Find out what your university's drop policy is
and then use it to your advantage
to create a schedule that you control,
rather than one that takes over your life.
This gives you time to fill your schedule
with other useful pursuits like part time jobs,
extracurriculars, events, and much needed relaxation time.
In the case of a bad professor,
it also gives you the chance to look for a different section
of the same class that might have a better professor.
Now, one caveat here though.
When you drop a class, make sure you open your
graduation plan and update the change.
If you don't have a graduation plan
that lays out the courses you plan to take
up until graduation,
I highly recommend creating one.
If you want, you can get a copy of a spreadsheet
that I used for my own graduation plan.
And I've included it as a free download,
along with my free book that you can get by
clicking on the card or the link in the description.
Now, I realize that this might not be a viable strategy
for every single student out there.
Maybe you're in a program or a college
that requires you to take a strict set of classes
every single semester,
and you can't drop any of them.
Or maybe you need to take college
at an accelerated pace in order to be able
to afford it.
Likewise, it's a strategy that might not solve
all of your time management problems,
especially if you're a student who has to spend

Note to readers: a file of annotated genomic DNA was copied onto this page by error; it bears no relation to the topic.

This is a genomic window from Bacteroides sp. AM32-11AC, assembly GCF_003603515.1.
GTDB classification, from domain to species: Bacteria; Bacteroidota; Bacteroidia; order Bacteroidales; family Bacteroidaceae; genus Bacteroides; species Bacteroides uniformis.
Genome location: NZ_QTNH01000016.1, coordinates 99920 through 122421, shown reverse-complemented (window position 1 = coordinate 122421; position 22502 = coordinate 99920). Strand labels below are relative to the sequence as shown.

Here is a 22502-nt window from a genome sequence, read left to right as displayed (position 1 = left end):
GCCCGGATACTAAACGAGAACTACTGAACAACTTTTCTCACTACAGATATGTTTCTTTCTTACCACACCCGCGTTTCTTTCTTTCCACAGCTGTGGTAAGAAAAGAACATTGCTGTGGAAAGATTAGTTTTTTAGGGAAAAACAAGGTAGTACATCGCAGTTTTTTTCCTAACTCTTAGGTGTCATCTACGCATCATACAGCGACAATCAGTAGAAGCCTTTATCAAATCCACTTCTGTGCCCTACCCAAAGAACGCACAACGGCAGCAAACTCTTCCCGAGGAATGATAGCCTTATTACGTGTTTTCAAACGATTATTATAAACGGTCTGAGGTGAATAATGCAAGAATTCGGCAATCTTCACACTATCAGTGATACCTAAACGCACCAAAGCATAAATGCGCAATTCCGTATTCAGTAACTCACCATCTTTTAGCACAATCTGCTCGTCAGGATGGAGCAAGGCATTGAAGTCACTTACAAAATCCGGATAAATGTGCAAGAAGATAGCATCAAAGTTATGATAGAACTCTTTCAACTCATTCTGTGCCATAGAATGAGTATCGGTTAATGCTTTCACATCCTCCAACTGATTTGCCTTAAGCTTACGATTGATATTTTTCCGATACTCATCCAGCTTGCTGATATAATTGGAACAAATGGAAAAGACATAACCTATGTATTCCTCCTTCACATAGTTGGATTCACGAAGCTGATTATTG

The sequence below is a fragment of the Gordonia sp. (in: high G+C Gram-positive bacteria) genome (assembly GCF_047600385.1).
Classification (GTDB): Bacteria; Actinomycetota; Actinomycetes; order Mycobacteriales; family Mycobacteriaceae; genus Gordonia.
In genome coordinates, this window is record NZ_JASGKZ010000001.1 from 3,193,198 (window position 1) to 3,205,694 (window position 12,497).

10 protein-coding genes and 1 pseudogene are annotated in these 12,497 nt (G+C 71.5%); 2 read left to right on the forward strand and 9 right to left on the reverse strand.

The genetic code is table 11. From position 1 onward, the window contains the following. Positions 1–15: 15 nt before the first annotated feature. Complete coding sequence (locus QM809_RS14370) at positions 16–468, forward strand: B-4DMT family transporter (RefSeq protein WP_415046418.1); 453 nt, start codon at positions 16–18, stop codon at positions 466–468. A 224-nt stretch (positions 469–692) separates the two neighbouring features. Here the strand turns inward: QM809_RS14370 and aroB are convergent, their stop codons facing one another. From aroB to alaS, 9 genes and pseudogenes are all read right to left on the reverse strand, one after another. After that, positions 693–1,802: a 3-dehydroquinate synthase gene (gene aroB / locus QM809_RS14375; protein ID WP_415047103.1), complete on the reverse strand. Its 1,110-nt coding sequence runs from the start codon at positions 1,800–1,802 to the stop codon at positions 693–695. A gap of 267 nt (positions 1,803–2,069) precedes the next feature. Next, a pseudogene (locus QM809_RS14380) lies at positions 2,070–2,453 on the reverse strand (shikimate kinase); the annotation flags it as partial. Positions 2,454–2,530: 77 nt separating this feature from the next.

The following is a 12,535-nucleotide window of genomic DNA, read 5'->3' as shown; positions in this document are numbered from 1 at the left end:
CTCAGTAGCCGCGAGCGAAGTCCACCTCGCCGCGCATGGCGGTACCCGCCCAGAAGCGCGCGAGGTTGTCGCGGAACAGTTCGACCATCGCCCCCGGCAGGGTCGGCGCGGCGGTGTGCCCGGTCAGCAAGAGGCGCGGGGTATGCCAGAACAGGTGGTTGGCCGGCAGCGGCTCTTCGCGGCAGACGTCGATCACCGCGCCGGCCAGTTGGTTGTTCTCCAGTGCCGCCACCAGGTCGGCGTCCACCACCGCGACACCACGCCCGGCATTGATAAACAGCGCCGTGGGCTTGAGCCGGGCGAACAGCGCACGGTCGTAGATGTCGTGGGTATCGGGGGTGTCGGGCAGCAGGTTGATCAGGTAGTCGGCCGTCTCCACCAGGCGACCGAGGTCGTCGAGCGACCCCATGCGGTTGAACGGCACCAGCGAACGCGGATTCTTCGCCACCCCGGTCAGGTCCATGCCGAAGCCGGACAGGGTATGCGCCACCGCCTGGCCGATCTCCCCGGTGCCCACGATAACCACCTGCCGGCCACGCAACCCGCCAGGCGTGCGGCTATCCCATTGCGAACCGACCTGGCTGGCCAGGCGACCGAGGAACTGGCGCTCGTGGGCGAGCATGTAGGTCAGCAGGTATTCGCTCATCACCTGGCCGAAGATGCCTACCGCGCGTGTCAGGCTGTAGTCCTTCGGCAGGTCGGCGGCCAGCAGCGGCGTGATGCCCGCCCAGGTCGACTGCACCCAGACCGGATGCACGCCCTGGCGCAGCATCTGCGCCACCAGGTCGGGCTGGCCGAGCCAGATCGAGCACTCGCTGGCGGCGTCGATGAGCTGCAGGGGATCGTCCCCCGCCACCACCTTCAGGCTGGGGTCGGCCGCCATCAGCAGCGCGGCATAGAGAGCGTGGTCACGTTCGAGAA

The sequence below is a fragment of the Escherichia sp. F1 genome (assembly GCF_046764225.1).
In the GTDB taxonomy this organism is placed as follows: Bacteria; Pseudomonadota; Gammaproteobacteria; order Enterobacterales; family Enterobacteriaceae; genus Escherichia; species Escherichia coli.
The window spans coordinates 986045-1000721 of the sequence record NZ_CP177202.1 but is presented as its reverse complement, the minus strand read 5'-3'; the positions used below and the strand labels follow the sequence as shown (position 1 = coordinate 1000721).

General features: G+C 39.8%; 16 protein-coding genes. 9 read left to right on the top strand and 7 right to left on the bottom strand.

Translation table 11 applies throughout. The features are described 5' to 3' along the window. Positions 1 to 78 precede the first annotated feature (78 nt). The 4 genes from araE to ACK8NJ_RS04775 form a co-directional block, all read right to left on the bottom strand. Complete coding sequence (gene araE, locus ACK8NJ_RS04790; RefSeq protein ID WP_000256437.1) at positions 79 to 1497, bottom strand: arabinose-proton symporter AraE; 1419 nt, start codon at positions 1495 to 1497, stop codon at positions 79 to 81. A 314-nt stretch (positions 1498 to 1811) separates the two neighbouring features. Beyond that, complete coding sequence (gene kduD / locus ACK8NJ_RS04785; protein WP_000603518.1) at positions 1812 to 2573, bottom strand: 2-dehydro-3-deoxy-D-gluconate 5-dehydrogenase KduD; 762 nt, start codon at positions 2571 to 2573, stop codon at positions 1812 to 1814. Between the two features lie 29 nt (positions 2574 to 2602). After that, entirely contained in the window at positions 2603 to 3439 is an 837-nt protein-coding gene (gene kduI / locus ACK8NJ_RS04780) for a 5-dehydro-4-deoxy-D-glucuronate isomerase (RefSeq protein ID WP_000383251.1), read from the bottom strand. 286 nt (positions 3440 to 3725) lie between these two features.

a lot of hours at a part time job in addition
to your studies and classes.
Still, it's something that deserves consideration.
And I think the biggest take away here
is that dropping a class should not be seen as a failure.
It should be seen as a tactical decision.
Now, I'm not the only person who'll advocate this strategy.
My friend, Cal Newport, who's a computer science professor
and the author of several books,
included this advice near the start of his book,
"How to Win at College",
which I actually used as a high school student
in preparation for my own college experience.
As he interviewed top students
from all around the country for his book,
he realized that one of the main strategies
they used to stay on top of their classes
was creating a schedule that they felt in control of.
Careful course selection is one of the best tools
for retaining that control.
And dropping classes is a part of that course selection
process that you should be taking advantage of.
(bright techno music)
Hey guys, thanks so much for watching my video
on why you should drop classes.
If you wanna get new videos every single week
on being a more effective student,
you can click that big red subscribe button right there.
You can also get a free copy of my book
on earning better grades by clicking the book's picture.
And that also comes with a copy of my graduation
planning spreadsheet, like I mentioned earlier.
So if you wanna get that, click the picture
and I will send you both.
If you wanna see the companion blog post for this episode,
or read Cal's thoughts on this exact same topic
then you click the orange logo
and head over to my website.
If you missed last week's video,
we talked about how to avoid burnout
as a student, or deal with it if you're already feeling it.
And also, if you'd like to connect with me,
ask questions, or get feedback,
you can follow me on Twitter @TomFrankly,
or leave a comment below.
Thanks for watching.
(bright techno music)


Class Schedule Advice: Dropping a Course - College Info Geek

652 タグ追加 保存
Jammy 2017 年 2 月 23 日 に公開